1 Timothy 3:15 = Infallible Church (vs. Lucas Banzoli)

1 Timothy 3:15 = Infallible Church (vs. Lucas Banzoli) June 3, 2022

Lucas Banzoli is a very active Brazilian anti-Catholic polemicist, who holds to basically a Seventh-Day Adventist theology, whereby there is no such thing as a soul that consciously exists outside of a body, and no hell (soul sleep and annihilationism). This leads him to a Christology which is deficient and heterodox in terms of Christ’s human nature after His death. He has a Master’s degree in theology, a degree and postgraduate work in history, a license in letters, and is a history teacher, author of 25 books, as well as blogmaster (but now inactive) for six blogs. He’s active on YouTube.


The words of Lucas Banzoli will be in blue. I used Google Translate to transfer his Portugese text into English.


This is a reply to Lucas’ article, “A Igreja é a coluna e sustentáculo da verdade!” [The Church is the pillar and support of the truth!] (7-1-15).

1 Timothy 3:15 (RSV). . . the household of God, which is the church of the living God, the pillar and bulwark of the truth.

Papists love (pardon my redundancy) to quote a text in Paul’s first epistle to Timothy, when he said that the Church is the “pillar and support of the truth” (1 Tim. 3:15). At least ten thousand times I had to read the repeated jargon that “the Church is the pillar of truth, not the Bible.”

I can beat that. At least ten trillion times have I heard the supposed “prooftext” that in fact proves nothing regarding sola Scriptura: “All scripture is inspired by God and profitable for teaching, for reproof, for correction, and for training in righteousness” (2 Tim 3:16). Folks do indeed often repeat what they think are strong arguments. Whether in fact the argument is strong is another question, and it has to be argued through and demonstrated. I’ve done that with 1 Timothy 3:15 and will again today. I thank Lucas and I’m very grateful for the opportunity to strengthen a rock-solid biblical argument about the infallibility of the Church.

The later addition that makes a point of saying that “it is not the Bible” is there only to accentuate the value they place on Scripture. A complete contempt.

Sheer nonsense. I’ve been a Catholic for 31 years and a Catholic apologist almost as long. I’ve never heard any orthodox Catholic ever say that the Bible is not also a support of the truth, or not completely true. Catholics revere Holy Scripture as God’s infallible and uniquely inspired revelation. It’s an infallible pillar of the truth; so is the Church and sacred apostolic tradition. We canonized Holy Scripture, preserved it (painstaking work by thousands of monks, transcribing), translated it for 1500 years, before the Protestant Revolution arose. Protestants don’t have a “monopoly” on the Bible.

The problem here is that whenever Catholics acknowledge infallible authority of anything besides the Bible (to the Church or sacred tradition or apostolic succession or ecumenical councils or the pope), Protestants automatically assume that we are running down the Bible (because this contradicts their false and unbiblical doctrine of sola Scriptura). That doesn’t follow at all, of course.

This comes from their “dichotomous / “either/or” mindset, as if it were a zero-sum game (belief in the authority of the Church must mean less belief in the Bible, etc.). This is kindergarten thinking. The Bible itself gives councils and the Church authority; therefore, Catholics believing in and following the same biblical teachings is pro-Bible, not anti-Bible. But this is the drivel we Catholic apologists must constantly encounter and refute: “A complete contempt.” Blatantly misrepresenting other Christians’ beliefs is a serious sin, and is against the Ten Commandments (bearing false witness).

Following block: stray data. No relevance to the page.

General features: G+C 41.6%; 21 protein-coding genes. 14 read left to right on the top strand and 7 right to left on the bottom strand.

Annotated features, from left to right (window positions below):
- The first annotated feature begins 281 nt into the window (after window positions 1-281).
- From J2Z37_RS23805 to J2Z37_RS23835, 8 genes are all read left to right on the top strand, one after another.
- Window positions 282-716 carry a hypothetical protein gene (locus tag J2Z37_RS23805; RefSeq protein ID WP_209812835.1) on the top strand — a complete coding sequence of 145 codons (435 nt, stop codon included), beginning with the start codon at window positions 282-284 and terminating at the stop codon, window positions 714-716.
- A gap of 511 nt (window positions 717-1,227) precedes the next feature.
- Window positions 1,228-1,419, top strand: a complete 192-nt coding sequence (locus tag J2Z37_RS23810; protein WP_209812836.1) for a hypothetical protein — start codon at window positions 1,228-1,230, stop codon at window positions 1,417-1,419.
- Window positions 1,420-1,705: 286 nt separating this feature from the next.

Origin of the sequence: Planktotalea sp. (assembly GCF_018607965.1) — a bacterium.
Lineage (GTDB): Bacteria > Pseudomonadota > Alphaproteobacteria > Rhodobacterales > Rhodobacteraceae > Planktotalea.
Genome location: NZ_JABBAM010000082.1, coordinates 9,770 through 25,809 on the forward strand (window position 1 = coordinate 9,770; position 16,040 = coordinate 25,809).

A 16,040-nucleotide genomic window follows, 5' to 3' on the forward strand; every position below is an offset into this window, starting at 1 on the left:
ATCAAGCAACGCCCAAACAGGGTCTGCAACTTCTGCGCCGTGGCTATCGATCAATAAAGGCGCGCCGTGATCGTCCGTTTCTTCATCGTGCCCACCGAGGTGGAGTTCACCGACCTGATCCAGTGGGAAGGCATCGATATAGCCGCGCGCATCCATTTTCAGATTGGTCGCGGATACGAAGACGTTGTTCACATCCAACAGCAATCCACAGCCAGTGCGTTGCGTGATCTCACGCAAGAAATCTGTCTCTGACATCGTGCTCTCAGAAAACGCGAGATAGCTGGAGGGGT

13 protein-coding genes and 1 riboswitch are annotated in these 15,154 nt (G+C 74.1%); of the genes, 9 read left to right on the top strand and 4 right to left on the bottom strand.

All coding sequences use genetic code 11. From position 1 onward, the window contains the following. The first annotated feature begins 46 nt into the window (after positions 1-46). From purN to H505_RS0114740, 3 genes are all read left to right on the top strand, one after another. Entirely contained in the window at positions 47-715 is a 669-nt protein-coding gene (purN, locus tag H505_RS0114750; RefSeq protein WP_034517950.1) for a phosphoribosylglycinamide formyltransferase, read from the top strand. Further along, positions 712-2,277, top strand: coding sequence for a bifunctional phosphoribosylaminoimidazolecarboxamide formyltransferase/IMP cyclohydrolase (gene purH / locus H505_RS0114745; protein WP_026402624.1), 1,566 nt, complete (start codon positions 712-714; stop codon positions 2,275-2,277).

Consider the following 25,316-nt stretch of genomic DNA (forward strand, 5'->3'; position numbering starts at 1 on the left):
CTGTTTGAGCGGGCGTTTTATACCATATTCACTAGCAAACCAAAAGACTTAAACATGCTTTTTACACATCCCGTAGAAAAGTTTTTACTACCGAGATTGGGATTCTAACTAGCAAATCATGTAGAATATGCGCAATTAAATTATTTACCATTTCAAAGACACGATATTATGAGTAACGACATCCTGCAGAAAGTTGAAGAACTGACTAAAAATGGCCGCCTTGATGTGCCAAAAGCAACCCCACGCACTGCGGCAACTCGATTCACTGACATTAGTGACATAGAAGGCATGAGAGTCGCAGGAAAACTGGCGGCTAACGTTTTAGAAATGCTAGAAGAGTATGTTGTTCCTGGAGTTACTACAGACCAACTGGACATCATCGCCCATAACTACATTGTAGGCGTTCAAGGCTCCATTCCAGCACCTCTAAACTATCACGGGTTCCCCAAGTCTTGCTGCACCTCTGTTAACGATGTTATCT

In response to this argument, we must point out in conjunction with what has been written in the book:

1) Paul was not talking about the Roman Church. The “Roman” addition in the text does not exist. In fact: it exists, but only in the head of those who need to find “Roman” there to make sense of their argument.

Yes and no. He was talking about the Church established by Jesus Christ (with Peter as its head). This Church is historically the same as what later became known as the Catholic Church, headed by the popes (Peter’s successors) in Rome. “Rome” or “Roman” isn’t present in this text, but it’s beside the point. Paul is referring to the one true Church: an actual historical, concrete institution that can be identified (it’s not a mere abstraction or “mystical” only).

2) Paul was not talking about the Church as an institution. In chapter 2 of this book we check out numerous biblical proofs that the real and true concept of ekklesia is not that of a religious institution, much less a Roman one, but refers to Christians themselves, as the Body of Christ.

This is also false, and reflects Lucas’ very “low” and unbiblical ecclesiology. In the Bible, ekklesia refers to both local churches (as in Paul’s epistles and in the first three chapters of Revelation: the “seven churches”). It also refers to the one true institutional, universal, Catholic Church that can be pointed to and identified.  The Council of Jerusalem (Acts 15) is a prime example of this institutional authority. A council there decreed certain things regarding what laws Christians are bound to obey. It did so by invoking the infallible protection of the Holy Spirit (“it has seemed good to the Holy Spirit and to us to lay upon you . . “: 15:28).

The instruction was initially sent to “the Gentiles in Antioch and Syria and Cili’cia” (15:23). These are areas not in Israel; therefore, this can’t possibly be merely a local church in play. It’s the universal Church: a council of elders and apostles including St. Peter and St. Paul, and James, the bishop of Jerusalem. Paul himself delivered its decrees to many more cities in Asia Minor (Turkey): see Acts 16:1-8.  This is one unified Church and an exercise of authority “from the top” which applied to all Christians henceforth. Christian men have not been required to be circumcised as an “entrance rite” into Christianity ever since that decision.